As pediatricians we are all too aware of our nation’s struggle with childhood overweight and obesity. Approximately 1 of every 5 children that we see in the office every day is obese. Despite tremendous efforts to reverse this trend, it is clear we are in this battle for the long haul.
Although there is debate surrounding the definition of metabolic X syndrome in pediatrics and there are few long-term studies of outcomes in children with metabolic syndrome, pediatric metabolic syndrome needs to be on the radar of all pediatricians interested in ensuring a healthy adult life for their patients.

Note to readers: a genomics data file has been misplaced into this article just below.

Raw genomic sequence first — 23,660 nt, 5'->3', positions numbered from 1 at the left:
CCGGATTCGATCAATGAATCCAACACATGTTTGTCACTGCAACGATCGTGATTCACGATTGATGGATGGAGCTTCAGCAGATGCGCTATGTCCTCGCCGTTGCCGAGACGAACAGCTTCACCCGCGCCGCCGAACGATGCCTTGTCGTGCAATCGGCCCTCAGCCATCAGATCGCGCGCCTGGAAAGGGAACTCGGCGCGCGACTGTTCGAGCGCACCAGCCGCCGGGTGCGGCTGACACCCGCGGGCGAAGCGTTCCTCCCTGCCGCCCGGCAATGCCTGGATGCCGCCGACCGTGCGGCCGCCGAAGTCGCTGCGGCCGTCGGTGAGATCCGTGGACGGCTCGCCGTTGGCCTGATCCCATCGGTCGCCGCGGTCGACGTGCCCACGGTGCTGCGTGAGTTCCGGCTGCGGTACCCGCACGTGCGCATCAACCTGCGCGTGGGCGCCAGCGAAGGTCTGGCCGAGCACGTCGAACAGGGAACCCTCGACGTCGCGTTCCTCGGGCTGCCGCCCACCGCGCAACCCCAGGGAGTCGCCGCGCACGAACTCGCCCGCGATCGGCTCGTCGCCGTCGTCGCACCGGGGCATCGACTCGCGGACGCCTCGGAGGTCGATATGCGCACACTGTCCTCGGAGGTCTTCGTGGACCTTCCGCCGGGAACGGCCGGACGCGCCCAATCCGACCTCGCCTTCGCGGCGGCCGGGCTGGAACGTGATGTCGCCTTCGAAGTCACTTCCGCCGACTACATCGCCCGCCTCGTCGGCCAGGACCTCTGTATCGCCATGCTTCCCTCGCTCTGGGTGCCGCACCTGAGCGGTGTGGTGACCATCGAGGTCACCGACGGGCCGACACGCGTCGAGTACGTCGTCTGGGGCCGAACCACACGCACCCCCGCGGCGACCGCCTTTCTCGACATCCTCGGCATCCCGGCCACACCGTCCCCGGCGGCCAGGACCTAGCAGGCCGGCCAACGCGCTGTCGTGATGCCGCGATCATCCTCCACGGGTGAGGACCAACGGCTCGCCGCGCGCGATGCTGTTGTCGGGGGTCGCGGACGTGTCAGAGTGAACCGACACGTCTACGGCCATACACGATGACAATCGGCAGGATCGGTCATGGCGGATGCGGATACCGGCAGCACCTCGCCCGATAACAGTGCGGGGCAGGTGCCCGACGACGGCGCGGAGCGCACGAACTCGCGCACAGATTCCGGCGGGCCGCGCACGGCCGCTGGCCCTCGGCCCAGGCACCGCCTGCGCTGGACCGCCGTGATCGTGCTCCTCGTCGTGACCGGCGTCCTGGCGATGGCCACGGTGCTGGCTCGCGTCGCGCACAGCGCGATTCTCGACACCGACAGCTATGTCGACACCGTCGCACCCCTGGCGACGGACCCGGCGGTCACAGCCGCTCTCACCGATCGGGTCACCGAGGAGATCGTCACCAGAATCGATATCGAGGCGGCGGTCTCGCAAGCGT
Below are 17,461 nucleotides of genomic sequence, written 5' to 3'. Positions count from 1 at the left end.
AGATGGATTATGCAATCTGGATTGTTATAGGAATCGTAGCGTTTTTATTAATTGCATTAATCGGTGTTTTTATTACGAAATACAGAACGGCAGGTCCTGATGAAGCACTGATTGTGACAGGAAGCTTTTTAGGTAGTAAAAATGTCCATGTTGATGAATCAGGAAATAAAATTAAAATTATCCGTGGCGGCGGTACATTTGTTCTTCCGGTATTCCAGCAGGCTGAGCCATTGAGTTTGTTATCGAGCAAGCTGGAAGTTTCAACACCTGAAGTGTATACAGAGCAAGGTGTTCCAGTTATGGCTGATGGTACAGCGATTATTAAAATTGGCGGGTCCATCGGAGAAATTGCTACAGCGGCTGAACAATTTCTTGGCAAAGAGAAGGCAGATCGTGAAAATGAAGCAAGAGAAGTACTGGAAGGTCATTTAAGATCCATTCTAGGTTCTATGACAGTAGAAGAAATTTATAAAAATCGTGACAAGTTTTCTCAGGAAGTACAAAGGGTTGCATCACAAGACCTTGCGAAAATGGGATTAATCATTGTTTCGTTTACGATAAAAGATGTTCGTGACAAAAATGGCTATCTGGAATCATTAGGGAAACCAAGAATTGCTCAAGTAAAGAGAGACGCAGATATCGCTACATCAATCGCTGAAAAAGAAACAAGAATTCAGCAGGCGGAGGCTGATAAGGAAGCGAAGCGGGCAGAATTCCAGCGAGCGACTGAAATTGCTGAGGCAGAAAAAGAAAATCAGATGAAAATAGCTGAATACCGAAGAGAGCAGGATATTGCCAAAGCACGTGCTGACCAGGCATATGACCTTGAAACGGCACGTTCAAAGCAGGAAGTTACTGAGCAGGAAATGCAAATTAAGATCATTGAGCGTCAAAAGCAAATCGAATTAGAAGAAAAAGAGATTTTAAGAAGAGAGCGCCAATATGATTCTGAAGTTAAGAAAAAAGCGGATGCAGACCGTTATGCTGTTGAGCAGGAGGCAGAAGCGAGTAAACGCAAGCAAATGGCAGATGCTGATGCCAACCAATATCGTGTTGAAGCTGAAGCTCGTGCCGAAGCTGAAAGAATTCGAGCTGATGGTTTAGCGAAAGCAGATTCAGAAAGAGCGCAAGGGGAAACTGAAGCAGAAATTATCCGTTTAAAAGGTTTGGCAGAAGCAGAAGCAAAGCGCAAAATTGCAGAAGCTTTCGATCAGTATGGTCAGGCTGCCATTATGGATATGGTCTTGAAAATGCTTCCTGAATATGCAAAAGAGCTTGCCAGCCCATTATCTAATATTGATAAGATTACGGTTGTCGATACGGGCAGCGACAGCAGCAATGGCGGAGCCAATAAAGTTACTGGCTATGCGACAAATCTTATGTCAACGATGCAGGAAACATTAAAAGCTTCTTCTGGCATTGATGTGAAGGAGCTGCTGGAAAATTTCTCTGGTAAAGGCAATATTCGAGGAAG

A better understanding of the care and outcomes of women with severe morbidity who survive should provide insight into ways to improve care for all women and reduce both severe morbidity and mortality.
I found myself in the trenches of the war on obesity in 2000 when I began working as a general pediatrician at a local community clinic in Southern California. I immediately became aware of the day-to-day barriers that my patients were facing and I began to take on the responsibility of making sure that the children I was seeing would not only survive, but also thrive.